“Every day, a black-name resume is 50 percent less likely to get responded to than a white-name resume,”
http://www.politifact.com/punditfact/statements/2015/mar/15/jalen-ross/black-name-resume-50-percent-less-likely-get-respo/

*crickets*
*drops mic*

Don’t get me wrong, I know I have a certain level of privilege as well. I’m privileged because English is my first language, I’m privileged to have a strong educational background, I’m privileged to be living in Europe. The interesting fact here is white Americans are born with these privileges, PLUS more.

I’m not the one to sit and sulk about how this world is fighting against my success. I don’t like to complain about how much harder my life is going to be compared to my white friends, I’m simply trying to make a difference in the way people of color are treated by creating awareness about racial discrimination.

Lastly, I want to share a personal story that almost made me give up hope in the fight against racism.

Two years ago, in the spring of 2015, my beautiful, intelligent, hard-working, sassy little sister was awarded an opportunity to be photographed for a billboard that advertised her school. This opportunity wasn’t awarded to just anybody, the school picked the top students based on academic achievements. And let me tell you, Patience is a genius. She attends a private Catholic school in Columbia Heights called Immaculate Conception, along with her twin, my amazing little brother Emanuel. Moral of the story is that just days before the photo shoot the school told Patience she was no longer allowed to be photographed because her skin was too dark. Can we just take a second to think about the negative implications this had on a 10-year-old? Can you just imagine growing up in a world where you’re perceived as unworthy due to the amount of melanin your skin is made up of? This is where the self-hate begins, this is where the skin bleaching begins, and this is where the division of humanity begins. I hate that she still attends that school, I hate that she feels not as pretty as her white friends, and I hate our society for deeming dark skin as an unattractive trait.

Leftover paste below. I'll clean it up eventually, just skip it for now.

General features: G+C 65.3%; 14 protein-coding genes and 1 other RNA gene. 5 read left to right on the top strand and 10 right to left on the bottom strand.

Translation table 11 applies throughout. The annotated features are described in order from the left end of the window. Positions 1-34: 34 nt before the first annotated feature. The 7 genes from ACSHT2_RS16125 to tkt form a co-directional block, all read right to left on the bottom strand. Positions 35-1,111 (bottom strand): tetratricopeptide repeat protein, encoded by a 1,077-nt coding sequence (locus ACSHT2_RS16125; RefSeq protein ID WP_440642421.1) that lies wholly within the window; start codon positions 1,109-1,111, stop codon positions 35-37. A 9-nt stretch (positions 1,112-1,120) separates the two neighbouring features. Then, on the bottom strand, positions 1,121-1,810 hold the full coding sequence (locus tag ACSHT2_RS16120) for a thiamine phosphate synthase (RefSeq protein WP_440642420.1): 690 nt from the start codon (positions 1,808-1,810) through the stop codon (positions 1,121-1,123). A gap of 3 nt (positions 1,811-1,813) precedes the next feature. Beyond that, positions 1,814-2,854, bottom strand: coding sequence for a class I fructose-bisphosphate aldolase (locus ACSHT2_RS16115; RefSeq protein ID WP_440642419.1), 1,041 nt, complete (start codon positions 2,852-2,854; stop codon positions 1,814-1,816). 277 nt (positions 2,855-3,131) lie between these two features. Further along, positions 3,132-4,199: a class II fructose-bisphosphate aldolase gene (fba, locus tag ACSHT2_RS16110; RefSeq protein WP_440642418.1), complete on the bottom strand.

Patience if you’re reading this, you’re beautiful, you’re smarter than most people older than you, you’re loved, you’re respected, and you should never let what other people say get to you.
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I’m not going to lie, I let society’s perception of beauty get to me. I bleached my skin, I wanted to be white, and I was ashamed of the fact that I was black. But you know what, forget that. I’ve come to love the person I am. And just in case there are people out there that didn’t know, people of color throughout the world face these insecurities. I had a friend study abroad in Bali, Indonesia who told me people bleach their skin there as well as in Mexico. Not to mention my black friends throughout the U.S that face these issues as well.

Facts like these are why I believe the BLM movement is SO important. If we’re living in a society that believes we’re less worthy because of our skin color, how can we expect our criminal justice system to think otherwise?

My recommendation to my readers out there throughout the world is to create awareness. It’s impossible to solve a problem if one is unaware that the problem exists. Go to protests, listen to the stories of your fellow black friends that have dealt with racism, DON’T appropriate our culture, and be a humanitarian. Care about what other people are going through and try to empathize.

2 Comments Add yours

  1. erinwrote says:

    Thanks for these points- they need to be said over and over again (by everyone) until they become normalized, until justice and compassion and self-awareness become normalized. Beautiful post.

    Liked by 1 person

    1. Thank you very much! This topic means so much to me that I’m trying to share it with the world. 🙂

      Liked by 1 person